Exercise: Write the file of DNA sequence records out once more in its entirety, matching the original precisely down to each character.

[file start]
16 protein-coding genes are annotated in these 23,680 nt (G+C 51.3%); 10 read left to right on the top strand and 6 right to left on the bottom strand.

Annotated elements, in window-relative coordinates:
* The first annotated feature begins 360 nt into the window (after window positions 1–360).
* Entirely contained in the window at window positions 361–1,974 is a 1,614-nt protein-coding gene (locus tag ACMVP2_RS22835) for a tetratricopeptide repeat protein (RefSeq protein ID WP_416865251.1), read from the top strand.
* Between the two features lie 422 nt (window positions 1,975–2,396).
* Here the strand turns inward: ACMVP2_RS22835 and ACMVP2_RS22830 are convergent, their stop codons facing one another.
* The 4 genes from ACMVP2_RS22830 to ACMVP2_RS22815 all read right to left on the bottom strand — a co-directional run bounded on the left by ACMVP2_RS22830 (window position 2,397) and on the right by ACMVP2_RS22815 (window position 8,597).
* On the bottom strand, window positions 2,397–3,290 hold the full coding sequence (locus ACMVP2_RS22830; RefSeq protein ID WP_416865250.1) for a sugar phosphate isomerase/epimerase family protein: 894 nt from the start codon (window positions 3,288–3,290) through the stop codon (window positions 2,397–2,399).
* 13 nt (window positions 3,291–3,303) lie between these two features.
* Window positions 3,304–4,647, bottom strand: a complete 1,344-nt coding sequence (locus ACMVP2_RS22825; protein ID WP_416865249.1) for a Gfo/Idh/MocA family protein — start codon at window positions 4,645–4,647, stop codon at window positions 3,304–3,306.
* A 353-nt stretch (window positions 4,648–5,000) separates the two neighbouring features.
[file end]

16 protein-coding genes are annotated in these 23,680 nt (G+C 51.3%); 10 read left to right on the top strand and 6 right to left on the bottom strand.

Annotated elements, in window-relative coordinates:
* The first annotated feature begins 360 nt into the window (after window positions 1–360).
* Entirely contained in the window at window positions 361–1,974 is a 1,614-nt protein-coding gene (locus tag ACMVP2_RS22835) for a tetratricopeptide repeat protein (RefSeq protein ID WP_416865251.1), read from the top strand.
* Between the two features lie 422 nt (window positions 1,975–2,396).
* Here the strand turns inward: ACMVP2_RS22835 and ACMVP2_RS22830 are convergent, their stop codons facing one another.
* The 4 genes from ACMVP2_RS22830 to ACMVP2_RS22815 all read right to left on the bottom strand — a co-directional run bounded on the left by ACMVP2_RS22830 (window position 2,397) and on the right by ACMVP2_RS22815 (window position 8,597).
* On the bottom strand, window positions 2,397–3,290 hold the full coding sequence (locus ACMVP2_RS22830; RefSeq protein ID WP_416865250.1) for a sugar phosphate isomerase/epimerase family protein: 894 nt from the start codon (window positions 3,288–3,290) through the stop codon (window positions 2,397–2,399).
* 13 nt (window positions 3,291–3,303) lie between these two features.
* Window positions 3,304–4,647, bottom strand: a complete 1,344-nt coding sequence (locus ACMVP2_RS22825; protein ID WP_416865249.1) for a Gfo/Idh/MocA family protein — start codon at window positions 4,645–4,647, stop codon at window positions 3,304–3,306.
* A 353-nt stretch (window positions 4,648–5,000) separates the two neighbouring features.